Bristol-Myers Squibb Foundation Awards Five Grants Totaling More than $2.77M to Programs Supporting Post-9/11 Military Veterans
The Bristol-Myers Squibb Foundation has announced five new grants totaling more than $2.77 million to help military veterans and their families transition back to civilian life and provide assistance to caregivers of wounded veterans.
NEW YORK--(BUSINESS WIRE)--To honor Veterans Day and the sacrifices and contributions of America’s military personnel and their families, the Bristol-Myers Squibb Foundation today announced five new grants totaling more than $2.77 million to help military veterans and their families transition back to civilian life and provide assistance to caregivers of wounded veterans.
The grants were awarded through the Foundation’s Mental Health & Well-Being initiative, which supports community-based solutions that address the mental health and community integration needs of U.S. military service personnel returning from active duty, their families and the families of the fallen.
“The needs of our military veterans and their families span a range of issues that include physical and mental health challenges, employment and education needs, social connections, housing and long-term care of veterans wounded in action,” says John Damonti, president, Bristol-Myers Squibb Foundation. “A major component of the programs our partners are developing and implementing involves peer support, which has been shown to be an effective way to connect with and help veterans and their families. We are proud to support our partners in their efforts to minimize the barriers transitioning military veterans and their families face upon leaving the service.”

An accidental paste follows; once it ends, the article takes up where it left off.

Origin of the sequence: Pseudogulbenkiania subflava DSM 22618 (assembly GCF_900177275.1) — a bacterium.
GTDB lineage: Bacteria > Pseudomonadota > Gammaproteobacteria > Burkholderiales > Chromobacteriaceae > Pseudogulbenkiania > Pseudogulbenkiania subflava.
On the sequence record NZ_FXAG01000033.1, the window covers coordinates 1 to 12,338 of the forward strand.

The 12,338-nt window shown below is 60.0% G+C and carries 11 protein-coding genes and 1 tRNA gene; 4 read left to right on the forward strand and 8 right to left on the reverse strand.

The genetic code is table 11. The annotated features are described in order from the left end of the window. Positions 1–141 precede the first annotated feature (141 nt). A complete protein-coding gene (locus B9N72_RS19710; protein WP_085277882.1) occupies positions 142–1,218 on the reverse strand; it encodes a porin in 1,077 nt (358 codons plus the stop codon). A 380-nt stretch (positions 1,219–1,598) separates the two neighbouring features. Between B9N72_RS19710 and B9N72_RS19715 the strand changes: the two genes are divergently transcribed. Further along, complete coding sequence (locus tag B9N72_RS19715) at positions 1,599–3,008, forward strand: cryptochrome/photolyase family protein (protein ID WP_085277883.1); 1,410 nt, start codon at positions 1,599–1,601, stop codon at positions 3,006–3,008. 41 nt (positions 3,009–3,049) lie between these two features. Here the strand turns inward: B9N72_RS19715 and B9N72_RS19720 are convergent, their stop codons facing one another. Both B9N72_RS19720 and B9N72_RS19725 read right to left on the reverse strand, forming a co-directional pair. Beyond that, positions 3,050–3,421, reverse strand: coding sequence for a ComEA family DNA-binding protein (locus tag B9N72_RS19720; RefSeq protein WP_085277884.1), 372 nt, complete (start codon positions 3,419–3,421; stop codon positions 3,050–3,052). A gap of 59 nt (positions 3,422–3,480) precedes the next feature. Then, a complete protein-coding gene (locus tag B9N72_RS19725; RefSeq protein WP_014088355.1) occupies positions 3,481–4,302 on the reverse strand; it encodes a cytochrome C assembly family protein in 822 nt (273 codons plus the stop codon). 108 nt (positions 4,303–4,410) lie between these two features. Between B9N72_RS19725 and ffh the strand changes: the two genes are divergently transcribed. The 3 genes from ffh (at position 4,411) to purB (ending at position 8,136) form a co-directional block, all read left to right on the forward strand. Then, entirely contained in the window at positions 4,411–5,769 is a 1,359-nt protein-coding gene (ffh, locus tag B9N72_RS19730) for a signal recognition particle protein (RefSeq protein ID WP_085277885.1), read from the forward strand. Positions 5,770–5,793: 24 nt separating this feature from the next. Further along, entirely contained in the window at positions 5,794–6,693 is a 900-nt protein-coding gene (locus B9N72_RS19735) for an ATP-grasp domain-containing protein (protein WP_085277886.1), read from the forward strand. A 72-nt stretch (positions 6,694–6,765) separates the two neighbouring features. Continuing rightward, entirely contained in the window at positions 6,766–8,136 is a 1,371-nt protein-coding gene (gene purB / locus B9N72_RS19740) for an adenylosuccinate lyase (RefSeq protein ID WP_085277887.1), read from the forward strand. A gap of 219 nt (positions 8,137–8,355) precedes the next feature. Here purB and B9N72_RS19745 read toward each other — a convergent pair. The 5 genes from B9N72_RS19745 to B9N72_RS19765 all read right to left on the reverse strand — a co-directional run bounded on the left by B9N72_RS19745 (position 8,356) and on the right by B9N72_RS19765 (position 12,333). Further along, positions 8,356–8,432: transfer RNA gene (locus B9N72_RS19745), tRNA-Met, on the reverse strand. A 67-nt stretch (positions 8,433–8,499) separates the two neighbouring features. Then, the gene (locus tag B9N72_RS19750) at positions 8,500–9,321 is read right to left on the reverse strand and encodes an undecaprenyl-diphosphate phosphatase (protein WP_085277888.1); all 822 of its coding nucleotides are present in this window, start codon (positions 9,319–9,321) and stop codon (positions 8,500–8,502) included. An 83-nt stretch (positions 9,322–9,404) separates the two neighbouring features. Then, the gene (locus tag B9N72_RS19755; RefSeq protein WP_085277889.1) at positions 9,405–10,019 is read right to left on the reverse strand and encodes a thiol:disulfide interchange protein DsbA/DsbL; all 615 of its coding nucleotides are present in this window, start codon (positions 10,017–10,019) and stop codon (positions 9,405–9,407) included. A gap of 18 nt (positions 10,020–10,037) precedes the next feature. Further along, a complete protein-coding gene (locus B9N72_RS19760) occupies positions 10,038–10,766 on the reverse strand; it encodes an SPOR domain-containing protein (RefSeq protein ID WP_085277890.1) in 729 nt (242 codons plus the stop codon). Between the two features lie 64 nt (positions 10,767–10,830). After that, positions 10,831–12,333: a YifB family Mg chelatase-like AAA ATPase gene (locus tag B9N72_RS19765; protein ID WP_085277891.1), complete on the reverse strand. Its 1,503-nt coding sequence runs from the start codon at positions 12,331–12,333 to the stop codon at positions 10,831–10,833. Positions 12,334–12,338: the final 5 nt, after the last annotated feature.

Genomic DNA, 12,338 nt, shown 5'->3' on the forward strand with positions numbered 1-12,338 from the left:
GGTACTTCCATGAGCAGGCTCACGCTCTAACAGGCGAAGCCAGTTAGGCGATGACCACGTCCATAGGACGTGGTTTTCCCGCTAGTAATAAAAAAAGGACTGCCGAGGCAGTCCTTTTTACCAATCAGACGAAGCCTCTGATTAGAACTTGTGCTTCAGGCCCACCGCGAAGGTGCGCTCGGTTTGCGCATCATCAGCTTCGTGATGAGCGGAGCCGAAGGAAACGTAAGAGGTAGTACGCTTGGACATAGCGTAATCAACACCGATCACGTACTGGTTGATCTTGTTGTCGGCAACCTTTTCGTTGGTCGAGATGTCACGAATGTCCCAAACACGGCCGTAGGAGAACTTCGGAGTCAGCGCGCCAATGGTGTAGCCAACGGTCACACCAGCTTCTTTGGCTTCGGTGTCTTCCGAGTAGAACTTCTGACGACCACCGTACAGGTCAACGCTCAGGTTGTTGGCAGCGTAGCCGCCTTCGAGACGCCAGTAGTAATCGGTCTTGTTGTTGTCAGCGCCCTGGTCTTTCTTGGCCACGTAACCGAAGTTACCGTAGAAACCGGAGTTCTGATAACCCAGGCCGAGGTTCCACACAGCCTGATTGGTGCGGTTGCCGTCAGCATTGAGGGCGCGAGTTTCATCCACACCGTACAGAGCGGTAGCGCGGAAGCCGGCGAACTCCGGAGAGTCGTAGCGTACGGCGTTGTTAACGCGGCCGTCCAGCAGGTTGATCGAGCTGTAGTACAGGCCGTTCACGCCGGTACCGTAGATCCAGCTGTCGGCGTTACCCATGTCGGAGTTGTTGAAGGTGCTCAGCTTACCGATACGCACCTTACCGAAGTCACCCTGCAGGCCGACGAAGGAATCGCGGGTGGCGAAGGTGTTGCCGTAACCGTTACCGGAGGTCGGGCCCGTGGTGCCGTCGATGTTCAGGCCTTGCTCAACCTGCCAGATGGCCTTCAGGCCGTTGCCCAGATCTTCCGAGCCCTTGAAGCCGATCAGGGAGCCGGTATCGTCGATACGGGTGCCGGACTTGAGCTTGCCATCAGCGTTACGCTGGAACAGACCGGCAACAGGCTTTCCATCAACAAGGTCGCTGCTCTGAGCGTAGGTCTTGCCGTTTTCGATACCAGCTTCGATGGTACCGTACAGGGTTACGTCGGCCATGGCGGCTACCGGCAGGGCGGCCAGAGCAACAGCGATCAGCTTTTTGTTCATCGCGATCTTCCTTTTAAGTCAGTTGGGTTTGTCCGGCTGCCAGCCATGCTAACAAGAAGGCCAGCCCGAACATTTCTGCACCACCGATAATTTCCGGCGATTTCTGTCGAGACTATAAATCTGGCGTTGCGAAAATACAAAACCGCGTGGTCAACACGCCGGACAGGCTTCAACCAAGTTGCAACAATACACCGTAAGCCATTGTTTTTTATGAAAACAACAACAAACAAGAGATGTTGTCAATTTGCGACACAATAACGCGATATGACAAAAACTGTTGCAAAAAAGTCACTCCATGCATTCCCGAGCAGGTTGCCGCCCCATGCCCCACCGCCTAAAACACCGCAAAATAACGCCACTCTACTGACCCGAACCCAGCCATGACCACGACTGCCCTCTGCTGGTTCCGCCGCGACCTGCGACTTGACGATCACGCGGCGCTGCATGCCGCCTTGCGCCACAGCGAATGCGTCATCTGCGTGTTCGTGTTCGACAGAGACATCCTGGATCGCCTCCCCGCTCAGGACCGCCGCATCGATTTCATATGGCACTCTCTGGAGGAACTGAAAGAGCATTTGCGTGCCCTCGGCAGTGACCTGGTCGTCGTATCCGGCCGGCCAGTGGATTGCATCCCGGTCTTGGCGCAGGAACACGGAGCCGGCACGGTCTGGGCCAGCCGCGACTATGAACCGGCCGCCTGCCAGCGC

The University of Michigan received a two-year, $848,870 grant to expand and scale up its replicable Peer Advisors for Veteran Education (PAVE) program, which connects student veterans on participating college and university campuses with upper-level student veterans who can help them navigate college life and refer them to appropriate resources when needed. A 2012 grant from the Foundation funded a prototype program that was piloted on 10 campuses; the new version of PAVE that will be developed through the grant will be introduced to an additional 30 campuses at universities across the country.
The platform for the national rollout includes tools for training campus teams, a mobile application that tracks student veterans’ needs and use of the program and web-based access to resources, program materials and outreach strategies for campus teams.
“The largest percentage of separated veterans is now on college campuses, due to the passage of the Post 9-11 GI Bill,” says Jane Spinner, project officer, Strategic Initiatives, University of Michigan Depression Center and Department of Psychiatry. “The transition from the military to academia can be challenging, but we have already seen the impact of PAVE on student veteran health and wellness through a prior grant from the Bristol-Myers Squibb Foundation. The ability of peers to overcome stigma issues around asking for help has been powerful.”